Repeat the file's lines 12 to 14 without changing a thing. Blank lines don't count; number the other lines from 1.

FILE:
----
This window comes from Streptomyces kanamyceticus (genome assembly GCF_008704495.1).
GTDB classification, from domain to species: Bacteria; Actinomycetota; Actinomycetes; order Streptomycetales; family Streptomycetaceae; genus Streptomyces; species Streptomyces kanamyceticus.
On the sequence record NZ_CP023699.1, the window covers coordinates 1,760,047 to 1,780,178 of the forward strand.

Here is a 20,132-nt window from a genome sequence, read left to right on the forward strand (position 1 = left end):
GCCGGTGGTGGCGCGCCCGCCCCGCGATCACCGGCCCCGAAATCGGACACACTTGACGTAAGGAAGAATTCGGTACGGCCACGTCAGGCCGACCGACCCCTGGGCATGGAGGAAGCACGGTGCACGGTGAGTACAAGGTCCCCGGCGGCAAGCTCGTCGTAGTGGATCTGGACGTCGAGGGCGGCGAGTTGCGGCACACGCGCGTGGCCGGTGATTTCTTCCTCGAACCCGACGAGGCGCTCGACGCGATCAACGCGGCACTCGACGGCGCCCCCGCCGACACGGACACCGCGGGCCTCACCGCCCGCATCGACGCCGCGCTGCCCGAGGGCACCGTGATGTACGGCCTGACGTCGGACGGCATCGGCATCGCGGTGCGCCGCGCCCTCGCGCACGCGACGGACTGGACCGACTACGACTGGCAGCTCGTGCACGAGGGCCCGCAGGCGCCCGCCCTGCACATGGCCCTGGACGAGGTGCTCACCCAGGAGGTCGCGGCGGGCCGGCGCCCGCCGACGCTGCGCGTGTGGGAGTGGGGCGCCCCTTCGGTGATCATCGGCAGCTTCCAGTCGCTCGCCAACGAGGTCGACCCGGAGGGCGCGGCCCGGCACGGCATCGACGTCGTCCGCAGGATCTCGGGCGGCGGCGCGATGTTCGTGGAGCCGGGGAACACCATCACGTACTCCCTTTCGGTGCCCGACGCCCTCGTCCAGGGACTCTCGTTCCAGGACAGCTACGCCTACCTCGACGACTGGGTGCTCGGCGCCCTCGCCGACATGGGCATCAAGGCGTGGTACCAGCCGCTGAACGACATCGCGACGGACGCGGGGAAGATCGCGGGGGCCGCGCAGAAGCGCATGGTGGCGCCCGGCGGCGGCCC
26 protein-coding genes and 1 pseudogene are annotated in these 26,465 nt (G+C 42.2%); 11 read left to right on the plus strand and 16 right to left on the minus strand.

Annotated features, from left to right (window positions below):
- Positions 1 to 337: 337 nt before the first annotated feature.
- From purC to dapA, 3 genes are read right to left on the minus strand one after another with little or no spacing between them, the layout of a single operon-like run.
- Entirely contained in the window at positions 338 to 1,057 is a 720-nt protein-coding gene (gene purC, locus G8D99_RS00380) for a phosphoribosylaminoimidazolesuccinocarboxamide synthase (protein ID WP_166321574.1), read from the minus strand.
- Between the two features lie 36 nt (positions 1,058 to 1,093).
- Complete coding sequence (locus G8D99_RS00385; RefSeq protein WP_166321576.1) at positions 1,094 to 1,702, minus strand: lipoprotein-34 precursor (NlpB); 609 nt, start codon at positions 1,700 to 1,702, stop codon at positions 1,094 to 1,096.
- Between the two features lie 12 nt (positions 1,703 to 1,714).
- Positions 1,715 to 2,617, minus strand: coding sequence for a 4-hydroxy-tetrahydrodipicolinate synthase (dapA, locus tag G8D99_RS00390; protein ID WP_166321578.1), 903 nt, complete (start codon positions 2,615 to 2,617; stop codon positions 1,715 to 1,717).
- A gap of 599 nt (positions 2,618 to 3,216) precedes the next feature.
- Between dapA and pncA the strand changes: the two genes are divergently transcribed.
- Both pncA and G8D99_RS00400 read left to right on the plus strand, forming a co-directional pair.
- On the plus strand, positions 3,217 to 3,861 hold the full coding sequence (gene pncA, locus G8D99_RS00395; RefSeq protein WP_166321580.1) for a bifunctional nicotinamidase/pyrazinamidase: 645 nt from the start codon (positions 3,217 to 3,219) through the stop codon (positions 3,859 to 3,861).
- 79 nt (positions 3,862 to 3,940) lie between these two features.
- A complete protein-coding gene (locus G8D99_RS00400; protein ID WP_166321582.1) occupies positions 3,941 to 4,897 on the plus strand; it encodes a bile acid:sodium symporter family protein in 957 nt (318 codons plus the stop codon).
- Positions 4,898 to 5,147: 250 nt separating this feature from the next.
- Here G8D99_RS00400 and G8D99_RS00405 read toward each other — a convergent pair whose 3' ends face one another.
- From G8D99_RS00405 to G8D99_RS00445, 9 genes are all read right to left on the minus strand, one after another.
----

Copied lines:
- Complete coding sequence (locus G8D99_RS00385; RefSeq protein WP_166321576.1) at positions 1,094 to 1,702, minus strand: lipoprotein-34 precursor (NlpB); 609 nt, start codon at positions 1,700 to 1,702, stop codon at positions 1,094 to 1,096.
- Between the two features lie 12 nt (positions 1,703 to 1,714).
- Positions 1,715 to 2,617, minus strand: coding sequence for a 4-hydroxy-tetrahydrodipicolinate synthase (dapA, locus tag G8D99_RS00390; protein ID WP_166321578.1), 903 nt, complete (start codon positions 2,615 to 2,617; stop codon positions 1,715 to 1,717).